‘You can reverse this quickly’
It i s possible to go from serious to within normal range. The liver has great powers of regeneration
Ciarán Lawless acknowledges he is a bit of a poster boy for managing NAFLD. He is fully engaged with his health – luckily for him. The marine consultant, living in Dublin, had type 2 diabetes, which he managed well for 15 years, with medication and attending clinics. For about 10 years his bloods showed anomalies (outside the normal range) in liver function, Whenever he enquired, he was assured it was common among diabetic patients.
Despite this, he was uneasy. After reading about liver research by Prof Suzanne Norris, he wrote, asking her to take a look. He had tests, and ultimately a biopsy in 2013. It took months to get the biopsy results, by which time he was working in Glasgow (where he did tests before joining BUPA, which showed up nothing untoward). So in early summer 2014, a call from his GP with a NASH diagnosis was “a complete shock”.
Lawless went into action, researching widely. He gave up his full-time job and came home to concentrate on getting better. He realised he could reverse his dangerous condition, and worked closely with Prof Norris and dietician Orla Walsh.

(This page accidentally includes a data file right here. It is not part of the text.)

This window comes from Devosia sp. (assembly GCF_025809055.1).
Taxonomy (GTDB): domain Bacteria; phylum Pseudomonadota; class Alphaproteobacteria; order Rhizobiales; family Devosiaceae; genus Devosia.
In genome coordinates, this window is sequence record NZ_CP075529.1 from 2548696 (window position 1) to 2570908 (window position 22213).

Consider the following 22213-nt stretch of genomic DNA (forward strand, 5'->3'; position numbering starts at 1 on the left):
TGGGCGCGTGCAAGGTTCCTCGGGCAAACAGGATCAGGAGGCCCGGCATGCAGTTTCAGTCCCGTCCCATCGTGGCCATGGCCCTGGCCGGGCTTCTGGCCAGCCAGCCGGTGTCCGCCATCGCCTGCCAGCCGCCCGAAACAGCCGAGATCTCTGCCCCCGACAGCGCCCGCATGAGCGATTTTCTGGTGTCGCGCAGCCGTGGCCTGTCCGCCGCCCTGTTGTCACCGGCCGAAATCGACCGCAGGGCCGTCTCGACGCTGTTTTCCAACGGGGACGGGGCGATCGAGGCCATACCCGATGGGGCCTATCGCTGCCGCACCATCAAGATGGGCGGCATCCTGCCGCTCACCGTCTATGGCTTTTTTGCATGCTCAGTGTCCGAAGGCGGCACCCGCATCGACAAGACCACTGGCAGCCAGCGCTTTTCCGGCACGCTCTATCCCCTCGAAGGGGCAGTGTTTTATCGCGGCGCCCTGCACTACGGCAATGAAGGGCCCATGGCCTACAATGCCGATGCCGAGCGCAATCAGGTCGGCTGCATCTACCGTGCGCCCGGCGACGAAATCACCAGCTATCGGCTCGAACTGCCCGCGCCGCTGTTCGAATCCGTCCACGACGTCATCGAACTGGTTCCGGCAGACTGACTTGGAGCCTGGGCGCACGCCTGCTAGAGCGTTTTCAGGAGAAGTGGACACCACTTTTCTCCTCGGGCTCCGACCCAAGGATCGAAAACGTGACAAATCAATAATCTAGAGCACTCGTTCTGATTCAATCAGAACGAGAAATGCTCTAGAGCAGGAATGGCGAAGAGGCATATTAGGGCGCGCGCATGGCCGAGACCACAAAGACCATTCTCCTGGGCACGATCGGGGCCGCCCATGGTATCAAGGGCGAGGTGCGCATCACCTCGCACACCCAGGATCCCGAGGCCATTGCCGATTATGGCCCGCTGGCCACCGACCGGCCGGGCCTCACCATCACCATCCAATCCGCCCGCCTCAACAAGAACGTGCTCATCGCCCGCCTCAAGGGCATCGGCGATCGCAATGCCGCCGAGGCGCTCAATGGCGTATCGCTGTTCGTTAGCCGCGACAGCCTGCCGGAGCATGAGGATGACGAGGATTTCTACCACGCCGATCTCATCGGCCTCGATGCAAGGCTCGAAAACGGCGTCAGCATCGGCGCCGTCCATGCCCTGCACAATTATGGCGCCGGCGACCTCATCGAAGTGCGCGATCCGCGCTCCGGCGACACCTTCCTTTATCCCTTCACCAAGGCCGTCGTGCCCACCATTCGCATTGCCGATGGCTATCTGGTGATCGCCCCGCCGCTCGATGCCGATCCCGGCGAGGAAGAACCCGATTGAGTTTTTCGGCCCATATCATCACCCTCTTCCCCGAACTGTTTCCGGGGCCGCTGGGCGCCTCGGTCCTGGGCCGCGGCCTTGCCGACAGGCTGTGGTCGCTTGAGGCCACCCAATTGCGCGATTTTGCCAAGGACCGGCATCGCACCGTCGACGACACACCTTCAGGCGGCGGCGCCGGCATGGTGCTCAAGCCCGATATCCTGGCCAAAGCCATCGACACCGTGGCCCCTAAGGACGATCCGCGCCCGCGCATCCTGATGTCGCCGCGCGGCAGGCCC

“At the end of day there is no treatment for it, but you can reverse it: it is possible to go from serious to within normal range. The liver has great powers of regeneration.” He concentrated on diet and exercise and “I eliminated anything I could, including medications, that might be liver toxic or difficult for the liver to manage”. That included “everything pharmaceutical, even paracetamol”. And he ditched his diabetes meds.
His regime was strict. He ate lots of liver-friendly veg – beetroot, spinach, broccoli – as well as nuts, poached chicken and oily fish, fruit, vegetable and fruit juices. Much of what he ate was raw or involved little cooking. “No fast food, and nothing from a packet.”
He cut out fats like butter and cheese, breads, pasta and spuds, most red meat, eggs for much of the time. “No alcohol. But caffeine is a plus, coffee is good for the liver. Thank God for that.”
Lawless paired this with a strict exercise regime – weights at the gym, and running 10km daily. He was unfit when he started.”
He did this for six months. His diabetes symptoms disappeared immediately. Within a year he saw positive effects in liver tests. He reckons they went from their highest level to normal in 18 months. These days, the fat content on his liver zig-zags a bit, but his scans are good and he is confident he has repaired his liver health.
These days he eats fairly normally – pasta, red meat, some cheese – and walks a lot. Four years on, he is still off the diabetes meds, although “my liver is a healthier organ now, and could tolerate them”.
Lawless’s experience showed him “you can reverse this thing quickly”.
“I was ruthless about it.”